Passing the Keystone Exams might never become a requirement to graduate from high school in Pennsylvania. The State Senate Education Committee has approved legislation that would leave it up to school districts to determine the effects of not passing the exam.
Currently Pennsylvania has started to implement the exams, but if Senate Bill 1450 is not passed the tests will determine if a student can graduate starting in 2017.
“Certainty there is much more that needs to be looked at in terms of an overall student’s career in school and whether they’ve been successful or not, and having it all rely on the results of a test certainty puts a lot of pressure on that process” said Steve Robinson, spokesperson for the Pennsylvania School Boards Association (PSBA).
The exams became law without a vote of the full House and Senate in March of 2013. The Department of Education proposed the exams, and then the House and Senate Education Committees approved them, and the Independent Regulatory Review Commission gave final approval.
Right now the exams will start off with requiring students to pass biology, algebra and language arts in order to graduate in 2017, then more requirements will be added as time goes on if the bill is not passed.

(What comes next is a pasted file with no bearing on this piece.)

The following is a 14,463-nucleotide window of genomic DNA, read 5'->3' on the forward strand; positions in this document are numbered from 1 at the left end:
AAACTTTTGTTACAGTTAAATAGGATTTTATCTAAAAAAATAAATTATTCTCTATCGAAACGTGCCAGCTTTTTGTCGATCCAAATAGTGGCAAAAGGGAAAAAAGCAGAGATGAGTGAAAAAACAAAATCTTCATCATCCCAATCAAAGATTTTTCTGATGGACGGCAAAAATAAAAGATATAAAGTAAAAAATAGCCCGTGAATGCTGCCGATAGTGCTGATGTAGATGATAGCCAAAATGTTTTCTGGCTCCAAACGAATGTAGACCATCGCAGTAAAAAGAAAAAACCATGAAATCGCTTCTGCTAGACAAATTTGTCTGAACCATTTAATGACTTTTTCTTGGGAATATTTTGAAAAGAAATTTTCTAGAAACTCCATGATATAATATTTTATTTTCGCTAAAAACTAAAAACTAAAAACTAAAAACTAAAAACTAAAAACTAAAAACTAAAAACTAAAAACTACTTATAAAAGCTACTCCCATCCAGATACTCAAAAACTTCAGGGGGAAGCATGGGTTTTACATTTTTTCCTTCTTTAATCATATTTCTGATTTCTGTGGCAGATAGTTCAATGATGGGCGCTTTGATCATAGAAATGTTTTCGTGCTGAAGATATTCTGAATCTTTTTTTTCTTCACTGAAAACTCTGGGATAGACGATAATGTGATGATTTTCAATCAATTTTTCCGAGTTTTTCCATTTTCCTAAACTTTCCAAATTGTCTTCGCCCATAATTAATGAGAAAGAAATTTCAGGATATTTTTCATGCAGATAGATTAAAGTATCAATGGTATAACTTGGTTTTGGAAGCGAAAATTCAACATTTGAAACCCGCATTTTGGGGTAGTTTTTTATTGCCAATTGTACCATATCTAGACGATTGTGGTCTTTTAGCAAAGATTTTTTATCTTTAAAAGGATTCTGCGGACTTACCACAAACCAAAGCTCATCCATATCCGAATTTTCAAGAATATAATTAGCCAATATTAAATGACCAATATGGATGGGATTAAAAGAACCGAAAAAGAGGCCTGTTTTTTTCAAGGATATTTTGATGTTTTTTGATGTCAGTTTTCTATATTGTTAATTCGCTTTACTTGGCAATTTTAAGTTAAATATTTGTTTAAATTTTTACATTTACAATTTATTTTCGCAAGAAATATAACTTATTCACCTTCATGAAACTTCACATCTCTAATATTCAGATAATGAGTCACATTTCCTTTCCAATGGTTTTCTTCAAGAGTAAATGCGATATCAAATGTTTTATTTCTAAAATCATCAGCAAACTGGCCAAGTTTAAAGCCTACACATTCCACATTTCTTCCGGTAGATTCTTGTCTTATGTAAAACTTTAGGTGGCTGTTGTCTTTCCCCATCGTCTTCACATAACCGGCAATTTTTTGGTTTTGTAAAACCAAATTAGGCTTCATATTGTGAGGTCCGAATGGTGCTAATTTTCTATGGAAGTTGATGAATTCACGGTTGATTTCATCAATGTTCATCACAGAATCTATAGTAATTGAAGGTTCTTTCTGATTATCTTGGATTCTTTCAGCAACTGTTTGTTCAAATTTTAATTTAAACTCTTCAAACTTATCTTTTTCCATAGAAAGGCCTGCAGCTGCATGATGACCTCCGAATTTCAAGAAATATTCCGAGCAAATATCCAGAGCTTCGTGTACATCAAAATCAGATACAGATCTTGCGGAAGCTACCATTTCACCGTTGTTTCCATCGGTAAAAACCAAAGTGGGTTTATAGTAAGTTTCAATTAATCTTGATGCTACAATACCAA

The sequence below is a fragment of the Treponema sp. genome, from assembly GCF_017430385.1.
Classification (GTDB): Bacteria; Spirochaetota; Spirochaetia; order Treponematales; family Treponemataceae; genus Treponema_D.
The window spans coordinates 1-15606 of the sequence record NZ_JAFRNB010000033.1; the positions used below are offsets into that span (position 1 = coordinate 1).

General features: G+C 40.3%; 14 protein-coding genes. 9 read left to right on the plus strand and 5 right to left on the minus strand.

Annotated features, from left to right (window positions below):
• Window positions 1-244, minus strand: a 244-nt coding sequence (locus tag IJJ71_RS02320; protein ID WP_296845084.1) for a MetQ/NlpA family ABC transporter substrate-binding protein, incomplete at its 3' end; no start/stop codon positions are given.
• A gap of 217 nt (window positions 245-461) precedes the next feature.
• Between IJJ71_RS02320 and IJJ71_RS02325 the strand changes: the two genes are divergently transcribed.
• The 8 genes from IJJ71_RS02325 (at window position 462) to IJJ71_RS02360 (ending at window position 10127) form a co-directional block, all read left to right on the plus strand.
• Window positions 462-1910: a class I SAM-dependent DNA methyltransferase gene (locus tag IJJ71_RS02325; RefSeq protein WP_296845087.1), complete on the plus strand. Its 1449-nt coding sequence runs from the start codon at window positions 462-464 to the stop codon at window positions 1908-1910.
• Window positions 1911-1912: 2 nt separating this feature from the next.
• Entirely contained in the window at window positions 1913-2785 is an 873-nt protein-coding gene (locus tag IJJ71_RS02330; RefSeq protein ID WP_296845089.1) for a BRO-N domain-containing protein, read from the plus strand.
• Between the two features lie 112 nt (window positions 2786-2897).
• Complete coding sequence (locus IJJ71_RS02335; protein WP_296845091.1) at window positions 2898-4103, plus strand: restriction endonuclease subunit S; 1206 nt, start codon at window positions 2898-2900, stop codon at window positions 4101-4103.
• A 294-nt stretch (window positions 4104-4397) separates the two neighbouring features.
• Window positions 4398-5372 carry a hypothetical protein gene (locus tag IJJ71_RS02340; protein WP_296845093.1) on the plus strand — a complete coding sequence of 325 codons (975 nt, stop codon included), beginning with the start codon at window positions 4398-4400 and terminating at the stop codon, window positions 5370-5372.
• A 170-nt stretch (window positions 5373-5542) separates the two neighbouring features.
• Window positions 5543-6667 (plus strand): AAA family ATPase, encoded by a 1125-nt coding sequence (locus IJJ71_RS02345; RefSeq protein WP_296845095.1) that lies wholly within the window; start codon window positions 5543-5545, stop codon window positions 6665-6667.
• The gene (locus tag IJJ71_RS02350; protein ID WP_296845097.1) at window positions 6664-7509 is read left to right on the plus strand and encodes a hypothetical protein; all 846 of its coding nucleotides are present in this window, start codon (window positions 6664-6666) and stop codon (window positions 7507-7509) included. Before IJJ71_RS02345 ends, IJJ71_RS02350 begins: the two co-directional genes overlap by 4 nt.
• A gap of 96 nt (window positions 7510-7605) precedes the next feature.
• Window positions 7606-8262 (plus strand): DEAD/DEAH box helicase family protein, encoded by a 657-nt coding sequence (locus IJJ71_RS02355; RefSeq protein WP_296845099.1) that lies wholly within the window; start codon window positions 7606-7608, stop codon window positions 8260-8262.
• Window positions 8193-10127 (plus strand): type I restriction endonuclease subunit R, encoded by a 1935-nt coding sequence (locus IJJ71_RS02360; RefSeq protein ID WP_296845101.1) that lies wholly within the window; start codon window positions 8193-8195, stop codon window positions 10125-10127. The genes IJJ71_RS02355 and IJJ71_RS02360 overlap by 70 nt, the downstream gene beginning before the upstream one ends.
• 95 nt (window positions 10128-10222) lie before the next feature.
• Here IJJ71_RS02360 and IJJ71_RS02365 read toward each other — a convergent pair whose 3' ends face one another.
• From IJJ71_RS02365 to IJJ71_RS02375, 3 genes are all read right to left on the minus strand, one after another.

Every Pennsylvania district is still required under the bill to implement the test and will still receive a report on how the students did.
“This doesn’t take the Keystone exams away. We’re still doing the Keystone exams. It’s just the local school districts can decide if they want them to be graduation exams or not,” said bill sponsor Mike Folmer (R-Lebanon).
Folmer says that the bill does still require schools to remediate students who fail the exams, but the schools can then decide the best plan for action. He voted against the Keystone Exams back when the proposal was in the Education Committee. The tests were not funded by the state, but rather left the individual districts to fund the tests themselves, and Folmer says it was just another test that would require more work for the districts.
“We have had thousands of protests from school districts, from parents, from businesses, from superintendents, about this exam,” said minority committee chair, Andy Dinniman (D-Chester).
The bill is heading to the Senate floor for a full vote.